A secondary headteacher has defended a decision to introduce a new school uniform despite protests from some parents about the change.
Your Local Paper was contacted by a mum who said there were strong feelings against the new uniform for Marshland High School in West Walton which she said was more expensive and looked “ugly”.
The mum said the new garments were “three times the price” and that shirts were the only item parents could shop around for as the rest had to be purchased from one supplier.
The school is to provide one core set of uniform free but the mum said this wouldn’t be enough.
“I have a son and he needs at least three pairs of trousers, will need two blazers and a clean shirt everyday,” she said, adding pupils also needed PE kit, shoes and sports shoes.
She said the old black uniform looked “much smarter” than the new grey.
Parents set up a Facebook forum page to canvas opinions and make their views known and signed a petition.
Headteacher Craig Jansen told YLP: “We aspire for every student, irrespective of their socio-economic background, to have the best educational experience possible, and believe uniform strengthens a sense of unity and values.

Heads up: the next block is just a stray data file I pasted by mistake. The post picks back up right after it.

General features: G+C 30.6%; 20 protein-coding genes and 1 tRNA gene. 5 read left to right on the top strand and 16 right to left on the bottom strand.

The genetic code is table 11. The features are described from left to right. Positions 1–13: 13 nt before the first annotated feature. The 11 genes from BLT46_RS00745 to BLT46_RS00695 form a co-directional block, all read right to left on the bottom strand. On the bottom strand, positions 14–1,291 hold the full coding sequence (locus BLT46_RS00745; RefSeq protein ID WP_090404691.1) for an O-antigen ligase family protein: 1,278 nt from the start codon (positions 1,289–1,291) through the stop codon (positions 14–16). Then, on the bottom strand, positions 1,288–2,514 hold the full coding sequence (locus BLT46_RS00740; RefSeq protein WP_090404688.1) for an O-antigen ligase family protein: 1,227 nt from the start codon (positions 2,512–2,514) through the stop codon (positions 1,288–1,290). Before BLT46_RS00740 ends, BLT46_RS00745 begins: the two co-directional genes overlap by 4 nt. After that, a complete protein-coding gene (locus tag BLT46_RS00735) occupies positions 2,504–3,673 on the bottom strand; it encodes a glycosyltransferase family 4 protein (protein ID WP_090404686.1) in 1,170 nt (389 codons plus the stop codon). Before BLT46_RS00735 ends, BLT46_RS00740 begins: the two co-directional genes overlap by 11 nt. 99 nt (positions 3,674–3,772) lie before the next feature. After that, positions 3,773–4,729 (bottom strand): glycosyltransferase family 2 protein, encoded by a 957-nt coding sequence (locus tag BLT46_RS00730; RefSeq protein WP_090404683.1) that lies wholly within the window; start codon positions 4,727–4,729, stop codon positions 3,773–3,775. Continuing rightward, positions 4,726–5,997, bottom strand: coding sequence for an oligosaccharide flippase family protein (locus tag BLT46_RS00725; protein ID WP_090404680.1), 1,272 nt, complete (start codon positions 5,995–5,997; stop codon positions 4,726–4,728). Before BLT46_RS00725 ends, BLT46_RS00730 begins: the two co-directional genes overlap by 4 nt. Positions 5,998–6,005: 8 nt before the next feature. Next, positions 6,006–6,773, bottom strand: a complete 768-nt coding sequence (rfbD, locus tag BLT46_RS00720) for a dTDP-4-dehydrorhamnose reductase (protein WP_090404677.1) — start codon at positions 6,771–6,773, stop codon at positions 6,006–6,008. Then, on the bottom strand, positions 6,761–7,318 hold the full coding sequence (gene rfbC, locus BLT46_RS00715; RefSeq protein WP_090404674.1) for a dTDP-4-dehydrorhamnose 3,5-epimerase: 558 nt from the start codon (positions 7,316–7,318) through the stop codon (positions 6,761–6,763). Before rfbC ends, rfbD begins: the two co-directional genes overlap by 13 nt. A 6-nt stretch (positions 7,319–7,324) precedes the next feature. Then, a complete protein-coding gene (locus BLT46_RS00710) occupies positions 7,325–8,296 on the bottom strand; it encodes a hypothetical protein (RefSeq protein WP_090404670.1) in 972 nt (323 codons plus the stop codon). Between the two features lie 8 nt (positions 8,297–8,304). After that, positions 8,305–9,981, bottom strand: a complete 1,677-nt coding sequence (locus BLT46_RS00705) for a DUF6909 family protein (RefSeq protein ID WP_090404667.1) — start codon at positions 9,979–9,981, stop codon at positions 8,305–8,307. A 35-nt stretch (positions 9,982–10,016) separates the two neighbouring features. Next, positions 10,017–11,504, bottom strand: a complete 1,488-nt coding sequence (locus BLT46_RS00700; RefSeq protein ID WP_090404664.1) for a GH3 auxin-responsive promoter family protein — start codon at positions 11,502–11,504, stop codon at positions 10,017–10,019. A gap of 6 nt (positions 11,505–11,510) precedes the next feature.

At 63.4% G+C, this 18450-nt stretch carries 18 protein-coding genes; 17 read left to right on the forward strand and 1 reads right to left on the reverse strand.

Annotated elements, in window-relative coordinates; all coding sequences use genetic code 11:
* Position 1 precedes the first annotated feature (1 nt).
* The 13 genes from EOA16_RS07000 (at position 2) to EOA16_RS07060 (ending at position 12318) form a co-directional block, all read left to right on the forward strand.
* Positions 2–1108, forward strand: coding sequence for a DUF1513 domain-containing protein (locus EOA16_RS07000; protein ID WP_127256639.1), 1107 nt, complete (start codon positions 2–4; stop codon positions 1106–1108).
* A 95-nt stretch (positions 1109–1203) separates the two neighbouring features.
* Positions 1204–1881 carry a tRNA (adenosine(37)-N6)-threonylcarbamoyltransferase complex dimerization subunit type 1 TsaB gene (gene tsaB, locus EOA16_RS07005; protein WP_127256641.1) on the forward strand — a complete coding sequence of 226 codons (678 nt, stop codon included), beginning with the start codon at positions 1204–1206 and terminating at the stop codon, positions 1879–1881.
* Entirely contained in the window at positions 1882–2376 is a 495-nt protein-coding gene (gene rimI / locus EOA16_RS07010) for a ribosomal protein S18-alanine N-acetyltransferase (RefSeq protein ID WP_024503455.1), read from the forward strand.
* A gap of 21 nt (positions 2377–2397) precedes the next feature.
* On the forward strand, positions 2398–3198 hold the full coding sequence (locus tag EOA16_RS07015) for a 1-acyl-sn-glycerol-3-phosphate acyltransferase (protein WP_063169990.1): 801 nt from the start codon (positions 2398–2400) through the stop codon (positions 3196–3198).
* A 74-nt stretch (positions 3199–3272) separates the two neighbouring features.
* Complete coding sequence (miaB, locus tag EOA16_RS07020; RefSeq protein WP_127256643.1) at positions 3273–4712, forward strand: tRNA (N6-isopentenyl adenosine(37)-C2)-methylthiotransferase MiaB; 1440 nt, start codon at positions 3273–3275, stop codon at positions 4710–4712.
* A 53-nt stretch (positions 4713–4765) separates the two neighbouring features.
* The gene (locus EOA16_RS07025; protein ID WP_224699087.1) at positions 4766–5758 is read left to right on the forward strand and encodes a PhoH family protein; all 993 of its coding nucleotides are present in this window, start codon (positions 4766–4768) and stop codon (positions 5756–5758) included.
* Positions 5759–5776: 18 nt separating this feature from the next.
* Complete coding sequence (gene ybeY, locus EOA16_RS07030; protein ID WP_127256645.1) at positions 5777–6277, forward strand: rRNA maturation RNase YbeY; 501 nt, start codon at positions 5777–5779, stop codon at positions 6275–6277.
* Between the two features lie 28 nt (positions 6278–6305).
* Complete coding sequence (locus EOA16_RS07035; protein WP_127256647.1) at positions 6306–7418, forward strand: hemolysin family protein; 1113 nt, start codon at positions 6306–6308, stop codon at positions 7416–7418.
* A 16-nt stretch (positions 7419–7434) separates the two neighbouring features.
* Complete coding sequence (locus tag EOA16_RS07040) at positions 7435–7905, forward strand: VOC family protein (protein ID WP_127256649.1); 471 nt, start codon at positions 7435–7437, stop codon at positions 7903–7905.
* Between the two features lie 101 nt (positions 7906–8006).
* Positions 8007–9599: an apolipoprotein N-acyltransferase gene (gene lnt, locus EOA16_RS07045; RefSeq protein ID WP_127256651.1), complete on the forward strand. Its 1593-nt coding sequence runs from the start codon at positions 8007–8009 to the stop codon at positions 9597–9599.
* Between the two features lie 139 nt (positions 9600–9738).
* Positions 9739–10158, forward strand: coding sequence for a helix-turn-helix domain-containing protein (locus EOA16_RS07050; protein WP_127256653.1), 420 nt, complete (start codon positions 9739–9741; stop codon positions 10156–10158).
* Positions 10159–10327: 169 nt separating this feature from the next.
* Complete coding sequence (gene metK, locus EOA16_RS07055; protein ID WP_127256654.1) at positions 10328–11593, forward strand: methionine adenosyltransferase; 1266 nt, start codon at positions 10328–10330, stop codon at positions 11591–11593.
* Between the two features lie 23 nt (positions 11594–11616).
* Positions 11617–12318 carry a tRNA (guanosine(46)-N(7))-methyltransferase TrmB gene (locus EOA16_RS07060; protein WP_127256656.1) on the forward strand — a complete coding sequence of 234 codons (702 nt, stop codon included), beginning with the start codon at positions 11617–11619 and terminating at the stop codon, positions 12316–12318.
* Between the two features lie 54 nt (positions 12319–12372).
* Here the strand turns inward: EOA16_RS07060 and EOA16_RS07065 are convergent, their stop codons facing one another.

“The new uniforms, which are being phased in, are the result of a 12-month consultation process, including a meeting to hear parents’ views, which was attended by fewer than 20 parents, out of a potential audience of 324 families.
“The uniforms we have chosen are durable and good value for money, with only a minimal number of items being branded.
“The school is providing a set of the new core uniform (jacket/trousers or skirt and school tie) free for every child.
“In addition to this, the school provides families who feel they need it, with up to a 75 per cent financial contribution towards additional uniform items.
“We are proud of our work, achievements and inclusivity at Marshland, and want our pupils and their families to feel the same way, and believe a uniform code is a key element to this.”